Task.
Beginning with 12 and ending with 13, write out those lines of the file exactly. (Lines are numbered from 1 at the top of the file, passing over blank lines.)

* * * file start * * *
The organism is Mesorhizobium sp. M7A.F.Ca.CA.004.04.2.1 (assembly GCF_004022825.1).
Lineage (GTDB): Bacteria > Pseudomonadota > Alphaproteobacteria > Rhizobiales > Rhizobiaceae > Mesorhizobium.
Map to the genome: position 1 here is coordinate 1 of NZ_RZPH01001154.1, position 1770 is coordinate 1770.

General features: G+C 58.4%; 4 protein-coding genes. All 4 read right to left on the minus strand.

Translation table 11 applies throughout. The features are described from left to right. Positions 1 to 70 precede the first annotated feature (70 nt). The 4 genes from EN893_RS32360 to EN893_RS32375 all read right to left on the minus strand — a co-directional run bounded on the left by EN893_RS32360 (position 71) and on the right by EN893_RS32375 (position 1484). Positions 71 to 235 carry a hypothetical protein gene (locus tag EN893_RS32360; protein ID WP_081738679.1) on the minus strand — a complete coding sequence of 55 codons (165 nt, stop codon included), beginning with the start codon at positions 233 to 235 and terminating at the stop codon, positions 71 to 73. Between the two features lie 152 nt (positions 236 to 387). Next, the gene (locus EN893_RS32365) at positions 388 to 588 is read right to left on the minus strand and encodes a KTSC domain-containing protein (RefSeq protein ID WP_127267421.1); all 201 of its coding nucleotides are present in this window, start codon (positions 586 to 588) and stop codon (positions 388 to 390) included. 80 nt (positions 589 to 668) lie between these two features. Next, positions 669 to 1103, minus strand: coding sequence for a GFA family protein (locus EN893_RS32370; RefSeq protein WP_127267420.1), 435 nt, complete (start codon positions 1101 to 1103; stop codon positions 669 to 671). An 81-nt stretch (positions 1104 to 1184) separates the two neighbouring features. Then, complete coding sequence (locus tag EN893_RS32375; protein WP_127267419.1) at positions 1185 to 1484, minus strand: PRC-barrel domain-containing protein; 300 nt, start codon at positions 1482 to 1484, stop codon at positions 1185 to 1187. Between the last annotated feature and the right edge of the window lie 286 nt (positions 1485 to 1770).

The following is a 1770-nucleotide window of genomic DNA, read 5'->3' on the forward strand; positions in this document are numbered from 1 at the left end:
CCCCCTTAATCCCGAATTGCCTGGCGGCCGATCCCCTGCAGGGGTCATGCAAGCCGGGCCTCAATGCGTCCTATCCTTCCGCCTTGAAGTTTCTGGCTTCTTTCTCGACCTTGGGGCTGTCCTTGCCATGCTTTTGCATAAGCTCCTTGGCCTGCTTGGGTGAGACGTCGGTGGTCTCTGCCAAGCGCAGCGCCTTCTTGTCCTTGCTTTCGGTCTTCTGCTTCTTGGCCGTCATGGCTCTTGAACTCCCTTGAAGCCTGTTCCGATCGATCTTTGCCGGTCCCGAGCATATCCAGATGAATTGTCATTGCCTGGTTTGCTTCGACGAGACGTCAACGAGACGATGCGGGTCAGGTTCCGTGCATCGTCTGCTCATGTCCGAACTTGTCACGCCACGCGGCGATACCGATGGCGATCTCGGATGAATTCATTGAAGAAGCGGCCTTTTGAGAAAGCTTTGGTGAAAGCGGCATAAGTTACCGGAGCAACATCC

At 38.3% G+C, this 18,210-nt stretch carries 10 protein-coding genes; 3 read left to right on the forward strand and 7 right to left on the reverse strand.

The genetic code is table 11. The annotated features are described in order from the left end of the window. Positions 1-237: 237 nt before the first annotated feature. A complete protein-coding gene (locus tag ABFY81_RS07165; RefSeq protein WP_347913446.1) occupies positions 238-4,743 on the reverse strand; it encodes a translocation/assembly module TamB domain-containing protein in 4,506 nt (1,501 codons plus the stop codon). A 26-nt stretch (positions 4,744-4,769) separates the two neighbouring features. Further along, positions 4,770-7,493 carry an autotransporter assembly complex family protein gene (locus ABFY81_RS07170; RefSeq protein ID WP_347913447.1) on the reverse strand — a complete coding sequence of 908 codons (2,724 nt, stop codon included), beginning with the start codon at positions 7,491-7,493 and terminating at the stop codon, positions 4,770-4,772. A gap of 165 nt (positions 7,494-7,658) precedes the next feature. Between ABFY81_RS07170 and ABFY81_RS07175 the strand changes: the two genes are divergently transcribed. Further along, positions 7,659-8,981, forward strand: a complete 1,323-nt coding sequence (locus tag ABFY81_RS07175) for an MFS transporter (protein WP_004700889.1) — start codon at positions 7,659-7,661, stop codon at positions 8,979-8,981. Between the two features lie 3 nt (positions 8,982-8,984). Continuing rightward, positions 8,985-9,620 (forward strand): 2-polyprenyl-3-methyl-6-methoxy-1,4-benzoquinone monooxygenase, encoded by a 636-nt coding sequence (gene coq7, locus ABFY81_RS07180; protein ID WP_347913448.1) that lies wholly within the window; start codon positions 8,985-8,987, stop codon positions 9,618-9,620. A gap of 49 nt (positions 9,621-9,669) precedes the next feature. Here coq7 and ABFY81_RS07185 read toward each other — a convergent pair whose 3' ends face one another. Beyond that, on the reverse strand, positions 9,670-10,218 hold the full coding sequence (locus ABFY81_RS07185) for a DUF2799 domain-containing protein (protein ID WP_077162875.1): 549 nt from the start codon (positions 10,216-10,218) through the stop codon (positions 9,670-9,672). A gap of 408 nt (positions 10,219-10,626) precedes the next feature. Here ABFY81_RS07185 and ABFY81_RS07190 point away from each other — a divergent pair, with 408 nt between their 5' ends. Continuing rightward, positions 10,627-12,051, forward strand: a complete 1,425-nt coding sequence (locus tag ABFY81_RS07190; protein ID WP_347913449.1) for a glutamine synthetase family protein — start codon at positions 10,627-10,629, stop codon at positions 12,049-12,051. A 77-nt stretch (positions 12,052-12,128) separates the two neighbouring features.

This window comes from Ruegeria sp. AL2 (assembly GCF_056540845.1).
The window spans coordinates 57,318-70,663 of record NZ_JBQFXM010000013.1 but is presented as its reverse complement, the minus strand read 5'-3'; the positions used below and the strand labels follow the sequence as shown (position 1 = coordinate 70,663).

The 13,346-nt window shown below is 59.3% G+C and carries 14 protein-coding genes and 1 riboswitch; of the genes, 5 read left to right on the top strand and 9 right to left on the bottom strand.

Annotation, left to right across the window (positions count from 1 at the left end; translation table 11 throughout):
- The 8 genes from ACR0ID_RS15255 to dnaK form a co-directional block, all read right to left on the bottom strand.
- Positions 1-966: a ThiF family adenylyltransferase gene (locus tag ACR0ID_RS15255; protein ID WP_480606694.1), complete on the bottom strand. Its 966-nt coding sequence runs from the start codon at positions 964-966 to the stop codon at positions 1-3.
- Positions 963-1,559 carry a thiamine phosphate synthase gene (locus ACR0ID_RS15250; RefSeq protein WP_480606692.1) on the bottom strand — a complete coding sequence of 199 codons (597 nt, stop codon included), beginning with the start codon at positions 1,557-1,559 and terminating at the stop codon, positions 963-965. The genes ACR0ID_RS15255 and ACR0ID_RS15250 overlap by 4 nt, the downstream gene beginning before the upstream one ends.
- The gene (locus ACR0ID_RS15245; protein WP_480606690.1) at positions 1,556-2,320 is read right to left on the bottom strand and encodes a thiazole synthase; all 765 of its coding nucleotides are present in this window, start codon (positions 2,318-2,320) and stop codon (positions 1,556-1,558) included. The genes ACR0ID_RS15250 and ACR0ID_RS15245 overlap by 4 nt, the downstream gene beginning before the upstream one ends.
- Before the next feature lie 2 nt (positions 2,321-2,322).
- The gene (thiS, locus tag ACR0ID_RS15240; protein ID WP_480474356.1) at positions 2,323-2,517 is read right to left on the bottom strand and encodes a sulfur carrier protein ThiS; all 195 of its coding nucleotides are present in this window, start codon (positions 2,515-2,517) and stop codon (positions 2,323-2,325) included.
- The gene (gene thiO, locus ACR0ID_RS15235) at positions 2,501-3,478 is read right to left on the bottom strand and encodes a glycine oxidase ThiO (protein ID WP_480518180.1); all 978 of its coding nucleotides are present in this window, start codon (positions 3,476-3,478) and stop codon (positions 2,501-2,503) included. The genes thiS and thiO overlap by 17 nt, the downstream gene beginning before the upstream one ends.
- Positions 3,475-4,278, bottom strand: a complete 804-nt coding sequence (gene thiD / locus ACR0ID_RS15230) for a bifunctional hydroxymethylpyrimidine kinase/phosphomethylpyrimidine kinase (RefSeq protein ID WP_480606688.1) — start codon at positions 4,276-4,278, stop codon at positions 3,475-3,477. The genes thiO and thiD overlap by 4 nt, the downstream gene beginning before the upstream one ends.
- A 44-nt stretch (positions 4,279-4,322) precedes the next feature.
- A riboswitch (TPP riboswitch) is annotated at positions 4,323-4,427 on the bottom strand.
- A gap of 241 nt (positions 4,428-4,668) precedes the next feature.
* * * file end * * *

The 13,346-nt window shown below is 59.3% G+C and carries 14 protein-coding genes and 1 riboswitch; of the genes, 5 read left to right on the top strand and 9 right to left on the bottom strand.

Annotation, left to right across the window (positions count from 1 at the left end; translation table 11 throughout):